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Builder sues MUHC and Quebec gov’t for $330 million

MUHC Glen CampusMONTREAL – McGill Healthcare Infrastructure Group (MHIG), a partnership composed of SNC-Lavalin and Innisfree, announced that it has filed a $330 million lawsuit against the McGill University Health Centre (MUHC) and the Government of Quebec. The builder is claiming compensation for additional costs incurred during the design and construction of the MUHC hospital centre’s Glen site, as well as for present and future costs related to managing and maintaining the hospital centre’s assets.

After more than two years of negotiations which have not been fruitful, MHIG said it now has no other choice but to turn to the courts.

Under its agreement with the MUHC, which is a public-private partnership (PPP), MHIG is responsible for financing, designing, building and maintaining the hospital complex as well as managing its assets until September 30, 2044.

MHIG is entitled to compensation from the MUHC to cover costs associated with the additional work that was requested and the need to fast-track work in order to prevent any delays to the project, the company said. It says it delivered a functional complex to the MUHC in accordance with the conditions and schedule set out in the agreement.

MHIG said the additional costs are directly related to the numerous changes requested by the MUHC to enhance and expand the health complex above and beyond the scope of the contract, the MUHC’s inability to provide information about the facility’s layout and equipment destined to the health complex in a timely manner, and the MUHC’s misuse of the review process.

According to MHIG, the changes requested by the hospital included adding a sterile core to the operating area and expanding the central pharmacy. This meant the facility needed to be 5,028 square meters (54,121 square feet) bigger than originally planned. MHIG said most of the changes were requested at a point in time in the building process that had a major negative impact on MHIG’s work and resulted in considerable amounts of both incremental cost and lost time and productivity.

The builder said, furthermore, that MUHC did not provide site layout information in a timely manner, which caused MHIG’s construction teams to proceed with their work with incomplete or incorrect information.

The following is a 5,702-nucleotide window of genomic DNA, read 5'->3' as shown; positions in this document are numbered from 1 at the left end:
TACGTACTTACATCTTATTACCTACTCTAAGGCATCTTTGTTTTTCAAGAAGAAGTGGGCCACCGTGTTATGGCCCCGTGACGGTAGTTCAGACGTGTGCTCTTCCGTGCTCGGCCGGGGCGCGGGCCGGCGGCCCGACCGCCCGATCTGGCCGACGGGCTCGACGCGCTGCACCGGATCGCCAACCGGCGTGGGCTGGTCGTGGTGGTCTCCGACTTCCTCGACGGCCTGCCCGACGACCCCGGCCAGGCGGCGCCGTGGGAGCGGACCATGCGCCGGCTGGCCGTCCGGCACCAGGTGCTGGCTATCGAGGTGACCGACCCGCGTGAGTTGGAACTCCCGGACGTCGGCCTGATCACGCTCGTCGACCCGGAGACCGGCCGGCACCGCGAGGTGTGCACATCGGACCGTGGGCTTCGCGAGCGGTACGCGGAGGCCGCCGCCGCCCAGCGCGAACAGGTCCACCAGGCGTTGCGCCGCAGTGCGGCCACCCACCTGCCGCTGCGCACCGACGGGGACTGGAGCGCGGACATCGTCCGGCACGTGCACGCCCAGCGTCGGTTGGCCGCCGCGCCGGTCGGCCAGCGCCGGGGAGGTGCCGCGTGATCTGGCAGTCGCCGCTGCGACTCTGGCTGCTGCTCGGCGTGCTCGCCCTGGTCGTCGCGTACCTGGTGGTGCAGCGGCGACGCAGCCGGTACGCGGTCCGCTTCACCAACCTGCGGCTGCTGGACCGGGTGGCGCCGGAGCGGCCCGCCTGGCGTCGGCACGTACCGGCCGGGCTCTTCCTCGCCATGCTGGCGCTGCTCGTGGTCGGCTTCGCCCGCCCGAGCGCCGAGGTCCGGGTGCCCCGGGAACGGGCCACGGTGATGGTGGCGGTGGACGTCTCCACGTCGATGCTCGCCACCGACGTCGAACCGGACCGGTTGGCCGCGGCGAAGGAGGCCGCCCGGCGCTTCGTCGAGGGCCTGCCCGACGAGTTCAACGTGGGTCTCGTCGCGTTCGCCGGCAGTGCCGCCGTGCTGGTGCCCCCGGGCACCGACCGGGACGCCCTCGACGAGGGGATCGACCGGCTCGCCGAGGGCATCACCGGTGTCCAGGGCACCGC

When layout information did become available, it often meant that changes had to be made to structures that had already been built. Throughout the construction process, delays and changes on the part of the MUHC resulted in work being completed out of sequence and being subject to amendments resulting in cost and delivery deadline progress impacts, such as:

• Revisions to drawings and specifications;

• Demolition and reconstruction of walls and ceilings;

• Modifications to mechanical-electrical systems already installed;

• Delays in finishing works, including a delay of several months to close up walls and ceilings.

Several times during the project, the hospital did not provide equipment lists and specifications in a timely manner, making it difficult for MHIG to ensure on-time completion of works, the company said.

With this information lacking, MHIG was forced to create drawings and specifications based on equipment available on the market and achieve the design and construction work based on these assessments. When the actual equipment selected by the MUHC was finally communicated to MHIG, this necessitated expensive changes to designs and construction work to accommodate the selected equipment.

Meanwhile, Quebec’s health minister rejected the lawsuit, saying, “We will not pay one penny above what is justified.” The minister, Gaétan Barrette, told the Canadian Press that the government is willing to pay more for unexpected expenses that are part of any large project, but nowhere near the amount being sought by (MHIG).

Barrette said the consortium has a right to seek payment for changes and additional costs, but a doubling of the value from the $172 million it originally sought was an “obvious tactic” to try and get somewhere near its original claim.

“In our view, there are justified amounts which are way, way lower than what is demanded in their lawsuit and way lower than what was demanded previously at $172 million,” he said, refusing to indicate what the government considers justified.

The builder has a high-profile background in the construction of the new MUHC, which opened last year. Crown prosecutors allege former SNC-Lavalin executives paid a $22.5-million bribe to a former MUHC chief executive to obtain the contract. That case is still before the courts.

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